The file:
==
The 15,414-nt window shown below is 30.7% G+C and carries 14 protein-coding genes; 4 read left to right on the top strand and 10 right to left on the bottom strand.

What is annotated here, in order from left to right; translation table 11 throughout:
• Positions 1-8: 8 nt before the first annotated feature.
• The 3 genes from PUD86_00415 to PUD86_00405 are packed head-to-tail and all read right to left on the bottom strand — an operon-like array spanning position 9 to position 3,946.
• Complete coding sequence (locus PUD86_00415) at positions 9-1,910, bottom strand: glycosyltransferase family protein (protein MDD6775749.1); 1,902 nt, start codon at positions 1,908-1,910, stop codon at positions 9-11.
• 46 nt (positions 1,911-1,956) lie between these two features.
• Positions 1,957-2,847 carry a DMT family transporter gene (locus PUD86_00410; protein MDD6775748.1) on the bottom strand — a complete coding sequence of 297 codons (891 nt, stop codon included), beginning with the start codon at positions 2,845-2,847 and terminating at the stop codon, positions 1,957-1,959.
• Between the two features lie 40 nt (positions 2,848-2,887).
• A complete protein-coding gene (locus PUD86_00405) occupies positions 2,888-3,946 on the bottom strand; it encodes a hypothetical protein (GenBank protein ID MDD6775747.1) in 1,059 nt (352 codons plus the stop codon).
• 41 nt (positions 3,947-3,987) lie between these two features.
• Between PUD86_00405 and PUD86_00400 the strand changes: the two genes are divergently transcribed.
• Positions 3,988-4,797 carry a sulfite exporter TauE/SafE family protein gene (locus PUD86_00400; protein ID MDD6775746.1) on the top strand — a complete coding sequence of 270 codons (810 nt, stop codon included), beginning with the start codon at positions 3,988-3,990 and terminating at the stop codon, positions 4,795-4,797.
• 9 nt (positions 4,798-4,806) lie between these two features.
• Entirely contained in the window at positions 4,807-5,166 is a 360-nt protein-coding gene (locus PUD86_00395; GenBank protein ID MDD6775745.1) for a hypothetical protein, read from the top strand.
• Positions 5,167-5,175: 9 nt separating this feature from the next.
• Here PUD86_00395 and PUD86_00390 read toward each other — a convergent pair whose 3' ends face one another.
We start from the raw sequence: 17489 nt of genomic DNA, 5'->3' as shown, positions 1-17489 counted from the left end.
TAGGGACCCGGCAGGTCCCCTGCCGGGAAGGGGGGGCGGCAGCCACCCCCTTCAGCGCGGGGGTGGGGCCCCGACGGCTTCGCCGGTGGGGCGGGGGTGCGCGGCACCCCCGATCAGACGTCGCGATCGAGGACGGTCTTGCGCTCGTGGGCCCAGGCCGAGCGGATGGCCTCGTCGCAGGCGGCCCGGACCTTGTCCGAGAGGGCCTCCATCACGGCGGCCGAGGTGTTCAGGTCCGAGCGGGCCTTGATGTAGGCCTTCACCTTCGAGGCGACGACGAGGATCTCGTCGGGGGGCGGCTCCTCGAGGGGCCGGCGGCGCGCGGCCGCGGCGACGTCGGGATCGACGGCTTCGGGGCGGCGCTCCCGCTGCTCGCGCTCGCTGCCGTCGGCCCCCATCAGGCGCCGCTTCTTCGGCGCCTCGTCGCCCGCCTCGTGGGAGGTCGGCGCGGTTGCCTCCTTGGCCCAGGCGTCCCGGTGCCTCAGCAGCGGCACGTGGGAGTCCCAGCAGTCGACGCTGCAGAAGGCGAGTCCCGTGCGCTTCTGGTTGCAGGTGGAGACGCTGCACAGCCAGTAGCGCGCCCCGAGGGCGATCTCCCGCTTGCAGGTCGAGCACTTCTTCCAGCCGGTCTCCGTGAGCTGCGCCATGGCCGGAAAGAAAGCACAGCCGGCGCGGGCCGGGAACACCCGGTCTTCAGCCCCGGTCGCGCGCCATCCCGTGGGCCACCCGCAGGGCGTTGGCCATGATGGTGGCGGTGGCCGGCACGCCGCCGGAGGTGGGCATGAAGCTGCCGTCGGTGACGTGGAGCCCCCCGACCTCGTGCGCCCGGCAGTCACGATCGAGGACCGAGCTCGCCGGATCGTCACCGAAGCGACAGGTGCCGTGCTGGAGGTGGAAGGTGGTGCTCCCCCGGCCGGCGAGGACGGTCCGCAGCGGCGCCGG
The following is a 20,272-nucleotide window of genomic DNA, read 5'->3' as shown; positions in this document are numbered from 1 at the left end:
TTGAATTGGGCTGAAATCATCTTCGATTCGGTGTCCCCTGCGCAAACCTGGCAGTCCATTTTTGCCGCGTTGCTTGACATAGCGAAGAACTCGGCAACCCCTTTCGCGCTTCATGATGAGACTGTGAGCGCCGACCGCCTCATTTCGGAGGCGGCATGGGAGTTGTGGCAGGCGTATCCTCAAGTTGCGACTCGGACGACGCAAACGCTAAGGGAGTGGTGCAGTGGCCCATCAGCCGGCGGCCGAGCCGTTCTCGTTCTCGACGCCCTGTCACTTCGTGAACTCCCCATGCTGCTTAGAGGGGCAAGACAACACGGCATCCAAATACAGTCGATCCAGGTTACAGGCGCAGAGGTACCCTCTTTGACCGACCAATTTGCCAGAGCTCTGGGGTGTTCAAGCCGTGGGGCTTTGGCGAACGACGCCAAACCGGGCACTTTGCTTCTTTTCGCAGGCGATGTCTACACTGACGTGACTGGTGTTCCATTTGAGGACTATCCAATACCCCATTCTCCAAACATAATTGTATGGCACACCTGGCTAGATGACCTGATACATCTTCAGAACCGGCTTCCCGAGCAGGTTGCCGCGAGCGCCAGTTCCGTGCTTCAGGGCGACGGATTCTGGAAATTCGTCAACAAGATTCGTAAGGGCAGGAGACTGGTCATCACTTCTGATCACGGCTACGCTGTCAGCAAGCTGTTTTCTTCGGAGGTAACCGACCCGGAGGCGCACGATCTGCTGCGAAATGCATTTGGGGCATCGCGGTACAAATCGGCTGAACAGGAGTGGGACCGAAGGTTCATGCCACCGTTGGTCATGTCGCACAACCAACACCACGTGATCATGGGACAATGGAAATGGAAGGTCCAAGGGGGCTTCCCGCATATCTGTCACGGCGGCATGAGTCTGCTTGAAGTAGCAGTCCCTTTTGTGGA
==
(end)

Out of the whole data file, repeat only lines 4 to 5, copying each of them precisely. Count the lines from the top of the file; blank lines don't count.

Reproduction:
• The 3 genes from PUD86_00415 to PUD86_00405 are packed head-to-tail and all read right to left on the bottom strand — an operon-like array spanning position 9 to position 3,946.
• Complete coding sequence (locus PUD86_00415) at positions 9-1,910, bottom strand: glycosyltransferase family protein (protein MDD6775749.1); 1,902 nt, start codon at positions 1,908-1,910, stop codon at positions 9-11.